Each film-coated tablet contains clarithromycin

250mg or 500mg.

The other ingredients are microcrystalline cellulose,

croscarmellose sodium, povidone, magnesium

stearate, talc, colloidal anhydrous silica, stearic

acid and the coating material Opadry 20H 52875

containing hypromellose, hydroxypropylcellulose,

propylene glycol, vanillin, titanium dioxide, talc

and quinoline yellow lake (E104)

What Clarithromycin Film-coated Tablets look

like and contents of the pack

Clarithromycin 250mg Film-coated Tablets are light

yellow, oval, biconvex film coated tablets

embossed with 'C1' on one side.

Clarithromycin 500mg Film-coated Tablets are light

yellow, oval, biconvex film coated tablets with 'C'

and '2' embossed on either side of the breakline

on one side and notched on both sides. The

tablet can be divided into equal doses.

Clarithromycin Film-coated Tablets are available in

blister strips of 1, 2, 10, 12, 14, 15, 20, 21, 30, 42,

50, 56 or 100 tablets. Not all pack sizes may be

marketed.

Marketing Authorisation Holder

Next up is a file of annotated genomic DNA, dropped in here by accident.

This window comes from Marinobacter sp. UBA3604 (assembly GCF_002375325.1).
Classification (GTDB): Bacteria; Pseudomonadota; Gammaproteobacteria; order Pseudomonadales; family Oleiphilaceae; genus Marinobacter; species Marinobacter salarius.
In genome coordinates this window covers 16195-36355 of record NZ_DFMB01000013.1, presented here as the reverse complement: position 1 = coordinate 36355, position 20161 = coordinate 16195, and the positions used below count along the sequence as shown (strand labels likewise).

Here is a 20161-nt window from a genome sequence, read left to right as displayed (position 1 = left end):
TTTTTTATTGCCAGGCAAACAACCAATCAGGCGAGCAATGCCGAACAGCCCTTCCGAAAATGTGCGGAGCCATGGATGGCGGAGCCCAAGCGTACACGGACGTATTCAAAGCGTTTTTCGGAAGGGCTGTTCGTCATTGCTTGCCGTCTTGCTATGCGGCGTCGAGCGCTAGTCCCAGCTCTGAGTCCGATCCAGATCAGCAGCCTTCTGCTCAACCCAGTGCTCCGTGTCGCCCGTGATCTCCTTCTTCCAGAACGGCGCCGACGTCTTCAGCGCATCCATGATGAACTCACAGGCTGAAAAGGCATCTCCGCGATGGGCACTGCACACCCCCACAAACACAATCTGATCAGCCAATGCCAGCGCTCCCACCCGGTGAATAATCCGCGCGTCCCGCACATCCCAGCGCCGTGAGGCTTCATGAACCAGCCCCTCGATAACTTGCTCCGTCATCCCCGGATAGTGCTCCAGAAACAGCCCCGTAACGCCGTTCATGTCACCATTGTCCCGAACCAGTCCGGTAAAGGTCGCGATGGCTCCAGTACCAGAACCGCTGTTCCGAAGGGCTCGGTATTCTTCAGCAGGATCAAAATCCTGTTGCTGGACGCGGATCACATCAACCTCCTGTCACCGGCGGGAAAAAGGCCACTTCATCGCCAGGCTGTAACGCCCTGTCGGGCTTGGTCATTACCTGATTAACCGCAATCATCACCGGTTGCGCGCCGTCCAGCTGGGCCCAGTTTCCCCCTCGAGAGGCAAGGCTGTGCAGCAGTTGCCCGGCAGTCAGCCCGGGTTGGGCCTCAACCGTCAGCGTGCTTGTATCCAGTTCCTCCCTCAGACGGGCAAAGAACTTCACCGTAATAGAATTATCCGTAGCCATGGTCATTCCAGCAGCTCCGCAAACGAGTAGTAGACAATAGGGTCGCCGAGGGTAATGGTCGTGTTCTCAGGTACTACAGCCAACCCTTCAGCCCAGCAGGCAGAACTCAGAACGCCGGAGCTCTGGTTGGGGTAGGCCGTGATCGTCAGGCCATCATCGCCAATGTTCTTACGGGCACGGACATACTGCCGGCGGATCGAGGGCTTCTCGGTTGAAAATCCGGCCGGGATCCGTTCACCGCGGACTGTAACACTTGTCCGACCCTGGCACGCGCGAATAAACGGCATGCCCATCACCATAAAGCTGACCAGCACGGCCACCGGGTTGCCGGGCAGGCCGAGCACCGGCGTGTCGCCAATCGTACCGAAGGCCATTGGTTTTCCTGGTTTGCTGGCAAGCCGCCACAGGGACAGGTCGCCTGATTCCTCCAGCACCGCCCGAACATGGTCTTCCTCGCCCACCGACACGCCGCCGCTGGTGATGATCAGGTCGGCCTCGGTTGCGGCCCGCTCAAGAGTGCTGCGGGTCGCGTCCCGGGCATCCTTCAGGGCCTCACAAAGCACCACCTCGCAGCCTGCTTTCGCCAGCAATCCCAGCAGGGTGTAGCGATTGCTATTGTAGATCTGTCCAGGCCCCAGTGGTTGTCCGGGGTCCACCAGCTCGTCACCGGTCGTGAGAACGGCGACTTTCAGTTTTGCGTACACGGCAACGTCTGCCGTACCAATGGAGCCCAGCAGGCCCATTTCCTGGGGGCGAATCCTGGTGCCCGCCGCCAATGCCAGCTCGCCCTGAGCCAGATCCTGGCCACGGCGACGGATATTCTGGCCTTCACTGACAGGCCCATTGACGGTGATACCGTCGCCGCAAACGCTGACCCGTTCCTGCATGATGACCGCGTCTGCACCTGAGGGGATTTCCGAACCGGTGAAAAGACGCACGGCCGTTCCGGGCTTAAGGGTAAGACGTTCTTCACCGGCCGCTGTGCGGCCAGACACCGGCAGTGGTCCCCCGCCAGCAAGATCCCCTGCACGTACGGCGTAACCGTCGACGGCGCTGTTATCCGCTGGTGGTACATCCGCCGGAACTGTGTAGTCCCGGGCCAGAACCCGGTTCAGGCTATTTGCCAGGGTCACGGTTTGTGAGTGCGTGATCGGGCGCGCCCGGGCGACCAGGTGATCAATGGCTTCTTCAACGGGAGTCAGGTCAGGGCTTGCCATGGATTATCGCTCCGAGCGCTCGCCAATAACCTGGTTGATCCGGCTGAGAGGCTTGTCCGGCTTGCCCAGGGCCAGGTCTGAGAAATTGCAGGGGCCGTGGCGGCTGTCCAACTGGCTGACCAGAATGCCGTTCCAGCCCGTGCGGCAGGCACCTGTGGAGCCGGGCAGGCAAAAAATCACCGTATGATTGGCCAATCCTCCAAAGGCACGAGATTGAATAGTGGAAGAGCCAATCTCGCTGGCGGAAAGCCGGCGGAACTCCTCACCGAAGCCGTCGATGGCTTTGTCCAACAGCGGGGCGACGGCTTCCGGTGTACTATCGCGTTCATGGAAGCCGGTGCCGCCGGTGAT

Sun Pharmaceutical Industries Europe B.V.,

Polarisavenue 87,

2132 JH, Hoofddorp,

The Netherlands

Manufacturer

Terapia S.A.,

124 Fabricii Street,

400 632 Cluj-Napoca,

Romania

Sun Pharmaceutical Industries Europe B.V.,

Polarisavenue 87,

2132 JH, Hoofddorp,

The Netherlands

This medicinal product is authorised in the

Member States of the EEA under the following

names:

Ireland:

Clarithromycin 250mg, 500mg Film-

coated Tablets

Italy:

Claritromicina Ranbaxy Italia 250mg,

500mg compresse rivestite con film

Lithuania:

Klabax 250mg, 500mg plėvele

dengtos tabletės

Poland:

Klabax 250mg, 500mg tabletki

powlekane

UK:

Clarithromycin 250mg, 500mg Film-

coated tablets

This leaflet was last revised in: February 2018

Font Size : 9 pt.

Package leaflet: Information for the user:

Clarithromycin 250mg

Film-coated Tablets

Clarithromcyin 500mg

Film-coated Tablets

Read all of this leaflet carefully before you

start taking this medicine because it

contains important information for you.

Keep this leaflet. You may need to read it again.

If you have any further questions, ask your

doctor or pharmacist.

This medicine has been prescribed for you

only. Do not pass it on to others. It may

harm them, even if their signs of illness are

the same as yours.

If you get any side effects talk to your doctor or

pharmacist. This includes any possible side

effects not listed in this leaflet. See section 4.